GM Customer Service

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I think I would have went to a Goodyear tire shop and got those tires replaced, if they were that bad. Michelin doesn't make the best tire either,
my Blazer wore them out in 35,000 miles. I replaced them with Coopers and they lasted over 45,000 miles, at which I sold the vehicle, and they still didn't look that bad. My opinion is Michelin are over rated. The Goodyears on my Z-71 still had better than half the tread at 45,000 and rode great, but the tires need to be rotated every 8-10,000 miles.

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Well Lurch, tread life is only one factor. Tire design is a bag of trade-offs, with things like tread life, traction (dry, wet or perhaps mud and snow too), heat dissipation, maximum rated speed, etc. all playing a role.
While I do not know if it is the situation in the case you mention, I do know that typically when long lasting tread life is prioritized, traction (especially dry) is usually degraded as a design trade off. Personally, I prioritize on traction over tread life because my life is more important than the tread's life.
On Sat, 14 Jan 2006 06:48:08 -0500, "The Adams Family"

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Ref my above message, even though the tires were warranted by the tire manufacturer, my dealer changed and replaced the tires twice. ( I am on my 3rd set @22000 miles. 02 silverado ext cab) It may be due to my complaint within the 2nd week of ownership that they felt responsible. On my previous truck, premium tires (goodyear) were on my invoice. I had a lot of trouble with them as well, and after several alignments, rebalancing etc. I demanded a warranty claim to the GY tire shop. I was told that they would pro-rate them on the remaining tread. The pro rate was on the MSRP of the tires which turned out to be more than the same tire on sale at that dealer. I bought Michelon m/s and they were on the truck when I sold it (92 silverado 4.3)@ 88,000 miles. All the vibration, shaking, uneven wear went away as soon as I dumped the GYr's.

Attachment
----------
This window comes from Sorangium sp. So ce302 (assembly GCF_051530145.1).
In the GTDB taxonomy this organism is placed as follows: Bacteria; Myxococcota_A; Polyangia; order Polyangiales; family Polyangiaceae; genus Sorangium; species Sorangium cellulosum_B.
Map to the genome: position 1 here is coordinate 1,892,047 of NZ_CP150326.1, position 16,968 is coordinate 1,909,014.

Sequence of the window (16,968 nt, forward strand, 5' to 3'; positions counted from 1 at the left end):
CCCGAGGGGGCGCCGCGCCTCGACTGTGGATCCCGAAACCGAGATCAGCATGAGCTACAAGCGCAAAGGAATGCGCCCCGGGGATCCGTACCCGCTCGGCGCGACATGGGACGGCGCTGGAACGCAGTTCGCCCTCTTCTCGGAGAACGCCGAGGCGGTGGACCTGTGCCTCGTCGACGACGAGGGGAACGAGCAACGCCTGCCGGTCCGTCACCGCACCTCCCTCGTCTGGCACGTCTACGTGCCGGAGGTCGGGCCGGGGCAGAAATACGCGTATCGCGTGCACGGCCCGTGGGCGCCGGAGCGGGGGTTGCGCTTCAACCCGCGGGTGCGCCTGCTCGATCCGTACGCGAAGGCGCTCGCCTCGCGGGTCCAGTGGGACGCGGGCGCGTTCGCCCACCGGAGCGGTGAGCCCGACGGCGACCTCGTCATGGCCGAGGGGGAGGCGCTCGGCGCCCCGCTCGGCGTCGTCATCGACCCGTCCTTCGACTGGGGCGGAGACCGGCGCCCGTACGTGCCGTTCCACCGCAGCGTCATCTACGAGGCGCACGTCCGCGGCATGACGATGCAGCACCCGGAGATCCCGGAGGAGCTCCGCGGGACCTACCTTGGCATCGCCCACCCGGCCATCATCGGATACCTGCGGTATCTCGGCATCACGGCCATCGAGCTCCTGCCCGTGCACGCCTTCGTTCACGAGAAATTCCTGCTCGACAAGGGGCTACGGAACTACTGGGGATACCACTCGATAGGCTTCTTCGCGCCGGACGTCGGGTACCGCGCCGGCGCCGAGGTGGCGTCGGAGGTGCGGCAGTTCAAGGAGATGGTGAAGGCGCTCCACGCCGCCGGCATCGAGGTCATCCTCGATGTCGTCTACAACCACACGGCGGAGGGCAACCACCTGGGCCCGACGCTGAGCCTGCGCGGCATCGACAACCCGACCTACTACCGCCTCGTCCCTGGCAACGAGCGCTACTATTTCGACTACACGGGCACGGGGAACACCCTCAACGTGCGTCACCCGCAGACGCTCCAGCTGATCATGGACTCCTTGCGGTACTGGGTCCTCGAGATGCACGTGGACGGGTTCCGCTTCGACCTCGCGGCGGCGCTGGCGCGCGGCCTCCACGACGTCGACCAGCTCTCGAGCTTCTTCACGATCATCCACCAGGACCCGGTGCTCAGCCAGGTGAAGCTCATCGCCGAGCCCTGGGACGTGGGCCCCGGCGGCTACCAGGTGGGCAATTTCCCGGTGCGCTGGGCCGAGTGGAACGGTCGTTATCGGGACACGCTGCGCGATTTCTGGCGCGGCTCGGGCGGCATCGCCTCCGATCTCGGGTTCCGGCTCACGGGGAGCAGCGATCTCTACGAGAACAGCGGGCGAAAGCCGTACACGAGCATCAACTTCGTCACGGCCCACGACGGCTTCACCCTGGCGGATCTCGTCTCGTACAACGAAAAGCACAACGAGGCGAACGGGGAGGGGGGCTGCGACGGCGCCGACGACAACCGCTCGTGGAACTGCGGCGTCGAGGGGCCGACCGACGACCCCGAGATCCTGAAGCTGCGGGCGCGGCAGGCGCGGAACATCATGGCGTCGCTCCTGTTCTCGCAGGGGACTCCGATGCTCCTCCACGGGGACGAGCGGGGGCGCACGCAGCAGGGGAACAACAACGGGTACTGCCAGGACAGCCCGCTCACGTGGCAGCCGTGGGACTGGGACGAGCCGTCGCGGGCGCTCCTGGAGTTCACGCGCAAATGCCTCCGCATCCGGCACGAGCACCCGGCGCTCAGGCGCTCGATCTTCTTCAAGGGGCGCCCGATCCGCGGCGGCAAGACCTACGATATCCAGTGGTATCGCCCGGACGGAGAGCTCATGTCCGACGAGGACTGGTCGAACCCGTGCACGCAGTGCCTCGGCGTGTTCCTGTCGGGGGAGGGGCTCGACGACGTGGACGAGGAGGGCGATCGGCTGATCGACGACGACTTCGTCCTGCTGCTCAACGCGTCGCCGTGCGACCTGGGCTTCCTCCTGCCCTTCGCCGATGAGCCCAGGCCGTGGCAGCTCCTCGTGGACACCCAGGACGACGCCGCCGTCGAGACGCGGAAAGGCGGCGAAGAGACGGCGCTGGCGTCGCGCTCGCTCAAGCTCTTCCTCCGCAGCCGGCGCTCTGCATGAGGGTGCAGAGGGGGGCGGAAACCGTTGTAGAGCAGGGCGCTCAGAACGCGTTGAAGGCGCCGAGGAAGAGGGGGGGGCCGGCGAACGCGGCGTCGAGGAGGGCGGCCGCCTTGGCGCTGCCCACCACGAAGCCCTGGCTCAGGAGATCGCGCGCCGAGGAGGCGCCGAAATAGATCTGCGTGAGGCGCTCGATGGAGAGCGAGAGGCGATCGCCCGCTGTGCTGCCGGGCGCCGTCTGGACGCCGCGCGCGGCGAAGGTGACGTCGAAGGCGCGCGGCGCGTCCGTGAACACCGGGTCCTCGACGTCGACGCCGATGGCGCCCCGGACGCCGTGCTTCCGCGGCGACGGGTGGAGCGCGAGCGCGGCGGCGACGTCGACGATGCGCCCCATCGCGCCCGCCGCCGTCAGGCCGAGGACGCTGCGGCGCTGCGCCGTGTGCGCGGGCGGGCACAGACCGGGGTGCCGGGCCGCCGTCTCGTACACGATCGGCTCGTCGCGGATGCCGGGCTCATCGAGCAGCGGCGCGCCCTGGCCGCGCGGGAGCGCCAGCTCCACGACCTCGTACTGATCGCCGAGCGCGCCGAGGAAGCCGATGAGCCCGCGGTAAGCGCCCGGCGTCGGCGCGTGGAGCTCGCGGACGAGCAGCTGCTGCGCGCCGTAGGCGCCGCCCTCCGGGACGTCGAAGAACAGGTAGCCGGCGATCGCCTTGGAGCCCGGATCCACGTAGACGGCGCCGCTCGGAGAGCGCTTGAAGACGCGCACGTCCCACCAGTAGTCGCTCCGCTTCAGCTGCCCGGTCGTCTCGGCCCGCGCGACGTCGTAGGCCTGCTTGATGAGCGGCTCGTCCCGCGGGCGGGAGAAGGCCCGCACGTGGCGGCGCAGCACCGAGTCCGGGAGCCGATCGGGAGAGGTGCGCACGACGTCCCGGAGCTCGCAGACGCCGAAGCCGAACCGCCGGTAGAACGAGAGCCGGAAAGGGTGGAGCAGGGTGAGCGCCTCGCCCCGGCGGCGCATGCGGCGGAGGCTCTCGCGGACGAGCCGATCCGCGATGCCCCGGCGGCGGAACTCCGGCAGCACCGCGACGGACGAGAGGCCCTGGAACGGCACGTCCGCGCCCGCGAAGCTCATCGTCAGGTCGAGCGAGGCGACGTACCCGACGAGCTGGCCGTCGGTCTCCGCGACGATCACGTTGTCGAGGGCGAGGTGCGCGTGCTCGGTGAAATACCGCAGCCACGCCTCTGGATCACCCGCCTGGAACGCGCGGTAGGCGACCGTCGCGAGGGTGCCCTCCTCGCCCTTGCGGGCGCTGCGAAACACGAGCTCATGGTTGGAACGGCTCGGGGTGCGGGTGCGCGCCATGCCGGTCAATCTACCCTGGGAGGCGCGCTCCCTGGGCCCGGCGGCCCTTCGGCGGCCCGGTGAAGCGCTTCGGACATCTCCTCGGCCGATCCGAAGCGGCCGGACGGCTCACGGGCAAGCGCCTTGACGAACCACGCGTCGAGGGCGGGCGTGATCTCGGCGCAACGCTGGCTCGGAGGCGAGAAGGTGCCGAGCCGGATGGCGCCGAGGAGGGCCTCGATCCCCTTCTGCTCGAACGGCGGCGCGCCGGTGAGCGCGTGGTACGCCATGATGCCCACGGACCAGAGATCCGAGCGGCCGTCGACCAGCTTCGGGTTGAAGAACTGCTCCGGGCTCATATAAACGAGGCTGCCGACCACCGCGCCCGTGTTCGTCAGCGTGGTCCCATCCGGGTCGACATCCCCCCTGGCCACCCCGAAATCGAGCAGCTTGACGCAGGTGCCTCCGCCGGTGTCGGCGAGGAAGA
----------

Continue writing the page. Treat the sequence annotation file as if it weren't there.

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miles. 02 silverado ext cab) It may be due to my complaint

previous
trouble
dealer.
Good for you. I'm no fan of Goodyear tires and I'm glad to see someone get a deal out of the whole affair.
--

-Mike-
snipped-for-privacy@alltel.net
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Yeah, I had GY on my car (were the orginals install by factory). They were performance tires but let me tell you, their traction in the wet was sooooo horrible it was scary. Truly scary because it was magnified by having gobs of power to the drive wheels. I put on some Michellin Pilot Sports and have noticed a DRAMATIC improvement in wet traction. I have also noticed improvement in other areas though to a lesser degree than the wet traction improvement.
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Yeah, finally, 3 weeks and 1400 miles after purchase, the Tahoe rides like a dream. I purchased a pick up truck at a GMC dealer and they offered to service the Tahoe for me as well. It is a longer drive but now I don't mind the drive. To me, Customer Service means just that, customer & service. Lately it appears that Customer Service has become the name of a department where the customer has become the enemy and must be dealt with accordingly. I invite anyone to read the customer comments/reviews on the Goodyear LS and LS2 tires on the Tire Rack web site. They seem to be dog tires and I would hope that the NTSB would check that site out too. As for Toyotas, the one and only 4 Runner I had was built for a shorter person and I chose not to have the seat permanently moved back an inch or two. Therefore, it was my one and only foreign built car. Oh, also it would not get out of its own way with a very slow V-6 engine. TPBeach